By Ondřej Klimes
During this quantity, the writer explores the emergence of nationwide cognizance and nationalist ideology....
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Extra resources for Struggle by the Pen: The Uyghur Discourse of Nation and National Interest, c.1900-1949
Unfortunately, this book touches insufficiently on the topic of the Uyghurization of the once common Turkic language spoken and written in the educated circles of Western and Eastern Turkestan. Original Turkic/Uyghur terms and expressions are transcribed according to the contemporary Uyghur used in the anthology edited by Frederick Starr (Starr 2004, xi–xii). This anachronizing approach of rendering an early modern language practice into a transcription devised for a contemporary language was adopted partly for the sake of typographical convenience and partly to underline the above-discussed vernacularization process, as well as to emphasize the fact that there is a direct linear continuity between the language of the late imperial Xinjiang Turkic population and today’s Uyghurs.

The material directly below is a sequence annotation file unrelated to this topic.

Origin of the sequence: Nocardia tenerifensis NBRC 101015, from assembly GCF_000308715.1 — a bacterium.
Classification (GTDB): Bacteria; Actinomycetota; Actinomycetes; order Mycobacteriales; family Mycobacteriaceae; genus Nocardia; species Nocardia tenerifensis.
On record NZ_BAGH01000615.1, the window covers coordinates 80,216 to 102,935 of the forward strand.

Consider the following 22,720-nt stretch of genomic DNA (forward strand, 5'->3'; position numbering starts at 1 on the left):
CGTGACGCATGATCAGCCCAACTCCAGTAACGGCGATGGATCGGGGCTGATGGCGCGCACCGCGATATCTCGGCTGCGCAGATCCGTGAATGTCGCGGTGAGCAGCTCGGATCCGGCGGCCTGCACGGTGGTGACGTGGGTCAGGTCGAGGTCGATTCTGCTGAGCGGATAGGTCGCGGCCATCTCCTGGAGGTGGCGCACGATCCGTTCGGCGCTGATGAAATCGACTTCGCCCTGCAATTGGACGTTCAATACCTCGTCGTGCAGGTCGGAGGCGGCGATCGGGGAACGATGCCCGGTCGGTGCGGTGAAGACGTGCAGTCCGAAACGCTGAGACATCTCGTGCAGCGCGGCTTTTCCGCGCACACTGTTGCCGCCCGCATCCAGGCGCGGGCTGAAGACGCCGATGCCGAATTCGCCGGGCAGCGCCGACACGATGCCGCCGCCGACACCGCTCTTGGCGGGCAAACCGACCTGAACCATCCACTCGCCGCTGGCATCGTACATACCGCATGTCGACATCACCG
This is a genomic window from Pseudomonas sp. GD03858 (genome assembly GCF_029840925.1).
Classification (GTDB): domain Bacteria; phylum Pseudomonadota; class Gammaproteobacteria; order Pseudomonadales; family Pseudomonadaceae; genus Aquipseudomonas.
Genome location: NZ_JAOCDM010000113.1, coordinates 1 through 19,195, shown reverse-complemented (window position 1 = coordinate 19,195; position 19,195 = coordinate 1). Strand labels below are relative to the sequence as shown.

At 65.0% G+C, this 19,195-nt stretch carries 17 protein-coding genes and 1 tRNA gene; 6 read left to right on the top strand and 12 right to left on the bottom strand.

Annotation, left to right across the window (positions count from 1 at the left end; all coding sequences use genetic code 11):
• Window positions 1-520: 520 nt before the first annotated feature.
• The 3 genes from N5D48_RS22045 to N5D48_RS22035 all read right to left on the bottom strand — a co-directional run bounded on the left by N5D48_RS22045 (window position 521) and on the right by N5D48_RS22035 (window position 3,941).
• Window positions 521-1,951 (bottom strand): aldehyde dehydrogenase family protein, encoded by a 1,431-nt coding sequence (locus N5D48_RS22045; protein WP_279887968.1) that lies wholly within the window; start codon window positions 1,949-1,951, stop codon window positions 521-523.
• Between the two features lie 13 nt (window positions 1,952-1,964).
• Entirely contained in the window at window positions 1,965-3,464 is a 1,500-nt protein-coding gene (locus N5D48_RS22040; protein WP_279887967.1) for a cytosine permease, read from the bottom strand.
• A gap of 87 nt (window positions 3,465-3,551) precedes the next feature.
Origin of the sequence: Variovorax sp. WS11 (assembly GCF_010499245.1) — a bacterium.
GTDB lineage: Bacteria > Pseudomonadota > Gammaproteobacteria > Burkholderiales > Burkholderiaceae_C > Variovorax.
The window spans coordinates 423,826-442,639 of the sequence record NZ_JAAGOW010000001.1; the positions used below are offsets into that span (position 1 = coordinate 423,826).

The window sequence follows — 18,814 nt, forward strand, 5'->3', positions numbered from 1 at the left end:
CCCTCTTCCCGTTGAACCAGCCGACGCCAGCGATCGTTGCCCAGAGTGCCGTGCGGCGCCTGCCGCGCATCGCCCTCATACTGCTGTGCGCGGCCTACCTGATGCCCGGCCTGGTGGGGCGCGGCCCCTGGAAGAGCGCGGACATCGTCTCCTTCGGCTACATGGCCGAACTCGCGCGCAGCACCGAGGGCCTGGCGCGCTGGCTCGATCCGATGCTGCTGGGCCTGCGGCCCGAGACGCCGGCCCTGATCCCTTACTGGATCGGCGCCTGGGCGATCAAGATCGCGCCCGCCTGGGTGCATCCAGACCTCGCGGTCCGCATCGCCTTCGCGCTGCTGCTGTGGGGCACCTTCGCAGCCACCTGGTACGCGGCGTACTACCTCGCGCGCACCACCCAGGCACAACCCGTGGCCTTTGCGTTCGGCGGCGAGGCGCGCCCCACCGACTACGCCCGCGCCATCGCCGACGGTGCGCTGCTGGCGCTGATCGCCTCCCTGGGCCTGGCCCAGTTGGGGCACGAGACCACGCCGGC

However, in contrast to recent trends in English-language studies of China to directly introduce the Chinese term 民族 mínzú into English for denoting concepts such as “nation,” “minority nationality,” or “ethnic group,” this survey chooses to translate the term “millet” into English using contextually suitable, yet varying, terms. Although the title of this book promises its contents are devoted to the “Uyghur discourse of nation and national interest,” the use of the word “Uyghur” in the title is at least partially anachronistic and is employed mainly for the sake of simplification.
One of the many conclusions that can be drawn from Newby’s study is that during the one hundred years after the conquest of Yettishahr in the early 1860s, the Qing managed to establish Xinjiang as a nonnegotiable part of the Chinese polity, but Qing dysfunctional administration also stimulated Protonational Identity and Interest (c. 1900) 37 the emergence of a self-aware and dissatisfied population of Xinjiang Turkic Muslims (Newby 2005, 256–57). During the 1860s, the deterioration in economic and social conditions in Yettishahr erupted into a series of events that eventually led to the Qing’s utter loss of control over Xinjiang.